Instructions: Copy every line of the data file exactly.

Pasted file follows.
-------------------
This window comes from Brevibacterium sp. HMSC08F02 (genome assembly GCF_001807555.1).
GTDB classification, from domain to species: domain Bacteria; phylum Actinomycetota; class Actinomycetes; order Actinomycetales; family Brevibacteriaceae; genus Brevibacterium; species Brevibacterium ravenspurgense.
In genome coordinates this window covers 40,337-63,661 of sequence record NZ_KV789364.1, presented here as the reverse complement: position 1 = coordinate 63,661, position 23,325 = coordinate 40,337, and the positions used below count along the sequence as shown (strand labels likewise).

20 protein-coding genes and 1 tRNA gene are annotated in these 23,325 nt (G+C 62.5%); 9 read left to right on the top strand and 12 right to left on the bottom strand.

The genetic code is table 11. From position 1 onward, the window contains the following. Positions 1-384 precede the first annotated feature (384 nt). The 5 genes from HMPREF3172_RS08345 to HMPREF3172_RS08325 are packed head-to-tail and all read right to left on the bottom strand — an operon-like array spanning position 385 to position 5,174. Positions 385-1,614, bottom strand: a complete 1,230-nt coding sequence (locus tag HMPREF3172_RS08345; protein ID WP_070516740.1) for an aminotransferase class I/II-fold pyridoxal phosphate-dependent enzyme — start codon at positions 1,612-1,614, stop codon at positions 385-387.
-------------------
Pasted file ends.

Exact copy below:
This window comes from Brevibacterium sp. HMSC08F02 (genome assembly GCF_001807555.1).
GTDB classification, from domain to species: domain Bacteria; phylum Actinomycetota; class Actinomycetes; order Actinomycetales; family Brevibacteriaceae; genus Brevibacterium; species Brevibacterium ravenspurgense.
In genome coordinates this window covers 40,337-63,661 of sequence record NZ_KV789364.1, presented here as the reverse complement: position 1 = coordinate 63,661, position 23,325 = coordinate 40,337, and the positions used below count along the sequence as shown (strand labels likewise).

20 protein-coding genes and 1 tRNA gene are annotated in these 23,325 nt (G+C 62.5%); 9 read left to right on the top strand and 12 right to left on the bottom strand.

The genetic code is table 11. From position 1 onward, the window contains the following. Positions 1-384 precede the first annotated feature (384 nt). The 5 genes from HMPREF3172_RS08345 to HMPREF3172_RS08325 are packed head-to-tail and all read right to left on the bottom strand — an operon-like array spanning position 385 to position 5,174. Positions 385-1,614, bottom strand: a complete 1,230-nt coding sequence (locus tag HMPREF3172_RS08345; protein ID WP_070516740.1) for an aminotransferase class I/II-fold pyridoxal phosphate-dependent enzyme — start codon at positions 1,612-1,614, stop codon at positions 385-387.